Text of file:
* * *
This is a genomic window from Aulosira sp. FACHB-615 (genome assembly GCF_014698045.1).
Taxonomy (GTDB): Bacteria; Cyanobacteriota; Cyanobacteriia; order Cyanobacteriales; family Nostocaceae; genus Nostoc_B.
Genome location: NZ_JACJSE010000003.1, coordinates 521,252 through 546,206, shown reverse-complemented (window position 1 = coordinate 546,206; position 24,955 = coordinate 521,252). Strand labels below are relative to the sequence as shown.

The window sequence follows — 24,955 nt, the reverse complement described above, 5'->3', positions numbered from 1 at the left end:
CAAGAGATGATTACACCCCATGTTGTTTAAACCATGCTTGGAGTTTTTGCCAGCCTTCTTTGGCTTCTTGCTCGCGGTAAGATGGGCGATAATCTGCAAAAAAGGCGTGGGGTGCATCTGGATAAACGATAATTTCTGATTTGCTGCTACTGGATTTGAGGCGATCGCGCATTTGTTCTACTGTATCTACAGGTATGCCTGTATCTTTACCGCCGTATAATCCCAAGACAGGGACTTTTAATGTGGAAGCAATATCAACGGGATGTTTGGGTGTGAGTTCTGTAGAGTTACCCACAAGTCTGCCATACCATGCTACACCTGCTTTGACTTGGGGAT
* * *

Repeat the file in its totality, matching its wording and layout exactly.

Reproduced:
This is a genomic window from Aulosira sp. FACHB-615 (genome assembly GCF_014698045.1).
Taxonomy (GTDB): Bacteria; Cyanobacteriota; Cyanobacteriia; order Cyanobacteriales; family Nostocaceae; genus Nostoc_B.
Genome location: NZ_JACJSE010000003.1, coordinates 521,252 through 546,206, shown reverse-complemented (window position 1 = coordinate 546,206; position 24,955 = coordinate 521,252). Strand labels below are relative to the sequence as shown.

The window sequence follows — 24,955 nt, the reverse complement described above, 5'->3', positions numbered from 1 at the left end:
CAAGAGATGATTACACCCCATGTTGTTTAAACCATGCTTGGAGTTTTTGCCAGCCTTCTTTGGCTTCTTGCTCGCGGTAAGATGGGCGATAATCTGCAAAAAAGGCGTGGGGTGCATCTGGATAAACGATAATTTCTGATTTGCTGCTACTGGATTTGAGGCGATCGCGCATTTGTTCTACTGTATCTACAGGTATGCCTGTATCTTTACCGCCGTATAATCCCAAGACAGGGACTTTTAATGTGGAAGCAATATCAACGGGATGTTTGGGTGTGAGTTCTGTAGAGTTACCCACAAGTCTGCCATACCATGCTACACCTGCTTTGACTTGGGGAT